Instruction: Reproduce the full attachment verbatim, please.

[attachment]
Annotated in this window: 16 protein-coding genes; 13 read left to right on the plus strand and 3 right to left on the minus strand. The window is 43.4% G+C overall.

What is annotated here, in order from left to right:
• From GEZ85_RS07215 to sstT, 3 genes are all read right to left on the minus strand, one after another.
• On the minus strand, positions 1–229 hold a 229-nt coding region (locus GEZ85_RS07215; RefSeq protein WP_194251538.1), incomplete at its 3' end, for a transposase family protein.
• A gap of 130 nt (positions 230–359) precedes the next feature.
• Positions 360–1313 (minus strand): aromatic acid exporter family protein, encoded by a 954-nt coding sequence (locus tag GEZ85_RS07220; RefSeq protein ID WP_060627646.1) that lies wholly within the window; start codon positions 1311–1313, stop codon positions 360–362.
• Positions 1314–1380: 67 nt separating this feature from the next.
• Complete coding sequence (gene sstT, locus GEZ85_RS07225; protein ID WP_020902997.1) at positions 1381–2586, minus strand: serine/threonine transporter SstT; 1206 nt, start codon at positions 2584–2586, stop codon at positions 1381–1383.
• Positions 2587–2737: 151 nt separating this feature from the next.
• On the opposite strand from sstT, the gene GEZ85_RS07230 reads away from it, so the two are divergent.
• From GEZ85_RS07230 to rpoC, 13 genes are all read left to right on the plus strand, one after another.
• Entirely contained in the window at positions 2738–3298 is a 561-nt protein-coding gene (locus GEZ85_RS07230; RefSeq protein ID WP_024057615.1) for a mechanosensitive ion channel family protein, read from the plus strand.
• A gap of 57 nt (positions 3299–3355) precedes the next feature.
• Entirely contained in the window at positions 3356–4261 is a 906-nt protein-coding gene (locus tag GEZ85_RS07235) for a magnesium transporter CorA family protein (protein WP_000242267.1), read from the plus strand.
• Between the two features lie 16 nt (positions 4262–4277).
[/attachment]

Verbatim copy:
Annotated in this window: 16 protein-coding genes; 13 read left to right on the plus strand and 3 right to left on the minus strand. The window is 43.4% G+C overall.

What is annotated here, in order from left to right:
• From GEZ85_RS07215 to sstT, 3 genes are all read right to left on the minus strand, one after another.
• On the minus strand, positions 1–229 hold a 229-nt coding region (locus GEZ85_RS07215; RefSeq protein WP_194251538.1), incomplete at its 3' end, for a transposase family protein.
• A gap of 130 nt (positions 230–359) precedes the next feature.
• Positions 360–1313 (minus strand): aromatic acid exporter family protein, encoded by a 954-nt coding sequence (locus tag GEZ85_RS07220; RefSeq protein ID WP_060627646.1) that lies wholly within the window; start codon positions 1311–1313, stop codon positions 360–362.
• Positions 1314–1380: 67 nt separating this feature from the next.
• Complete coding sequence (gene sstT, locus GEZ85_RS07225; protein ID WP_020902997.1) at positions 1381–2586, minus strand: serine/threonine transporter SstT; 1206 nt, start codon at positions 2584–2586, stop codon at positions 1381–1383.
• Positions 2587–2737: 151 nt separating this feature from the next.
• On the opposite strand from sstT, the gene GEZ85_RS07230 reads away from it, so the two are divergent.
• From GEZ85_RS07230 to rpoC, 13 genes are all read left to right on the plus strand, one after another.
• Entirely contained in the window at positions 2738–3298 is a 561-nt protein-coding gene (locus GEZ85_RS07230; RefSeq protein ID WP_024057615.1) for a mechanosensitive ion channel family protein, read from the plus strand.
• A gap of 57 nt (positions 3299–3355) precedes the next feature.
• Entirely contained in the window at positions 3356–4261 is a 906-nt protein-coding gene (locus tag GEZ85_RS07235) for a magnesium transporter CorA family protein (protein WP_000242267.1), read from the plus strand.
• Between the two features lie 16 nt (positions 4262–4277).